When I was a kid, Santa Claus came to our house every Christmas, but he was kind of an underachiever. The big presents (like a tabletop hockey game or a new football helmet) always came from my parents, and were placed in wrapped boxes under the tree. Santa, on the other hand, brought an odd assortment of unwrapped lesser gifts.
Always the undies
There were usually some cheap, plastic toys from Chinatown that smelled suspiciously like my grandparents’ apartment. There were always chocolates (the kind of milk chocolate that has that odd, powdery residue on it when you take off the wrapper) covered in colored tin foil, in the shape of angels, Christmas trees and silver bells. There were also candy canes, left in their clear plastic wrappers to maintain their shape despite being broken in several places. And for reasons lost in the annals of family tradition and time, there was always a fresh supply of underwear. Somehow, it never occurred to us that gifts of underpants from a strange old man might be a little worrisome. It was Santa, after all–his ways were mysterious, but unquestionably benign.
The mediocre quality of Santa’s offerings was offset by the fact that we were allowed to get into our stockings even if our parents were still asleep. The tree presents were off limits until they woke up, but Santa’s gifts were fair game as soon as we tumbled out of bed.
On Christmas morning, my brothers and I woke each other the moment any one of us gained consciousness, and we scrambled down the stairs together long before dawn. The living room was bathed in the tacky multicolored lights of our Christmas tree, and our stockings were lined up on the floor in front of the fireplace. It was magic!
We had these cheap felt appliqué stockings, and the straps were too flimsy to support all that chocolate and plastic crap, much less a package of Fruit-of-the-Looms. Still, we dug into them with great excitement. They were a satisfying teaser for the festivities to come, and by the time my parents came down to join us, we had broken at least half of the toys, and eaten most of the candy.
THE inevitable question
Maybe it was Santa’s low profile in our household that allowed us to smoothly negotiate that thorny question that every family must eventually address: “Is Santa real?” My parents came up with a workable response, based on plausible deniability.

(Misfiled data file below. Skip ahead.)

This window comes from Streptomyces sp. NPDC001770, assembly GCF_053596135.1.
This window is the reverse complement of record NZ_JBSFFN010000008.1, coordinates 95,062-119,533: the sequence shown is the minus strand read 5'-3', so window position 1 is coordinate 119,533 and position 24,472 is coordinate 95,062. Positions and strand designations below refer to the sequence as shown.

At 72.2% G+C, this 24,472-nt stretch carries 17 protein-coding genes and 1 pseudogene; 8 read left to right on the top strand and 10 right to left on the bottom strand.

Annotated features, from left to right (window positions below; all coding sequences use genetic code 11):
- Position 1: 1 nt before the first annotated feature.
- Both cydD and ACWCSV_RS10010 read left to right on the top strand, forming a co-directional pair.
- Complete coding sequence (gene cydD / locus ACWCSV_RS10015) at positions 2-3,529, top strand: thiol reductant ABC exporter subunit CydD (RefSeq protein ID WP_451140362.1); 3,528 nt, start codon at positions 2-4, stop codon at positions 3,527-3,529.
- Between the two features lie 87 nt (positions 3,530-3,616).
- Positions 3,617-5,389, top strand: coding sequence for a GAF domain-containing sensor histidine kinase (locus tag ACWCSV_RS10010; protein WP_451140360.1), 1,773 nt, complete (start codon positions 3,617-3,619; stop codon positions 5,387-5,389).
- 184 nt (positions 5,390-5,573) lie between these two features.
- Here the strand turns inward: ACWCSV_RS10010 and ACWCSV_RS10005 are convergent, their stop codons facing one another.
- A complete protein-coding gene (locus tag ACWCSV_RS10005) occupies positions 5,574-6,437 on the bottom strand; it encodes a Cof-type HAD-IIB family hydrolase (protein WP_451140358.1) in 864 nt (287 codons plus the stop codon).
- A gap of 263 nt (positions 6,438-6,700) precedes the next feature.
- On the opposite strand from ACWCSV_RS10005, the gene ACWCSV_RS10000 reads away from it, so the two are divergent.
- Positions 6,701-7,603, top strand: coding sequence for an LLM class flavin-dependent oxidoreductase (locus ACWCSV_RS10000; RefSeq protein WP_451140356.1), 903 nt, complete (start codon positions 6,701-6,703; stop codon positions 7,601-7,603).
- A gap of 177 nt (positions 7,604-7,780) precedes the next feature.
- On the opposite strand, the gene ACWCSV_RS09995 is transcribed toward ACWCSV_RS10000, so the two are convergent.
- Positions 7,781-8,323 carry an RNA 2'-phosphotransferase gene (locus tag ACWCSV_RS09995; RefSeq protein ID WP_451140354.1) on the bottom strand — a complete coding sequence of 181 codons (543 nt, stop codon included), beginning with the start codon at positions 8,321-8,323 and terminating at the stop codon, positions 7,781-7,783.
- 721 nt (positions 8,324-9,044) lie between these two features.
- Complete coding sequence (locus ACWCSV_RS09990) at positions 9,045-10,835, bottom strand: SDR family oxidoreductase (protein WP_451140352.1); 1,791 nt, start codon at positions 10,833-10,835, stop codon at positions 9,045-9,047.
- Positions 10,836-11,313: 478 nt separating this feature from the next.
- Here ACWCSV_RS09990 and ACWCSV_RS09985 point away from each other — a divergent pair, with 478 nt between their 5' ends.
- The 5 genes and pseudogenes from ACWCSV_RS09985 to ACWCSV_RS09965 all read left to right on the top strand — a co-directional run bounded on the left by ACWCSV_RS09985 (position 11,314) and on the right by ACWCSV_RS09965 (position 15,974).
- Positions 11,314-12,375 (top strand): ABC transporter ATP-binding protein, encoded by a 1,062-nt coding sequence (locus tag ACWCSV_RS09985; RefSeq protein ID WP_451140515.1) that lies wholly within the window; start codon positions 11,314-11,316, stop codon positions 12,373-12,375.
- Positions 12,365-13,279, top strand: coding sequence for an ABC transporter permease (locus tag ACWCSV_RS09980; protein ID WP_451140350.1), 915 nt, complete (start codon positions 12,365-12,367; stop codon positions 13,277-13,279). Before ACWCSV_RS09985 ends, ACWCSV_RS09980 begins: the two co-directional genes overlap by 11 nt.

“Dad, is Santa real?”
“How should I know? He didn’t come to China.”
“Mom, is Santa real?”
“I guess he must be. Someone’s bringing those presents.”
“But you guys do that . . . right?”
“Really? Does that sound like something we’d do?”
She had a point.
Pretty soon, we just gave up. In the end, our policy was strictly Don’t Ask, Don’t Tell. We all agreed to act as if Santa was real, without really discussing it. On Christmas Eve, even when we were teenagers and staying up much later than my parents, my mother would shoo us up to our rooms as soon as she got sleepy.
“Go to bed or Santa’s going to skip our house this year.”
I know other families that had a much harder time with the Santa question. A friend of mine was cornered one day after his son heard some disturbing conspiracy theories at school.
“Dad, is Santa real — or have you guys been lying to me all these years? You have to tell me!”
Eventually, he confessed. His son, left reeling from the betrayal and duplicity, didn’t speak to him for a week.
Sticking with the story
With my own kids, I decided that consistency, opaqueness and absolute certainty were the best approaches.
“Dad, is Santa Claus real?”
“How do you know?”
“I don’t know — I believe.”
“What does that even mean?”
“It means we don’t need proof — we can just have faith.”
“But why do you have faith?”
“Because Santa is real.”
And just like when I was a kid, they eventually stopped asking–but Santa kept coming.
Don’t get me wrong — I’m not saying that we should routinely lie to our children. I’m just saying that, in the world we live in, where reality assaults the protective walls of childhood with a sledge hammer every day, maybe a little magic and a little suspension of disbelief are not such terrible things. For them, but also for us.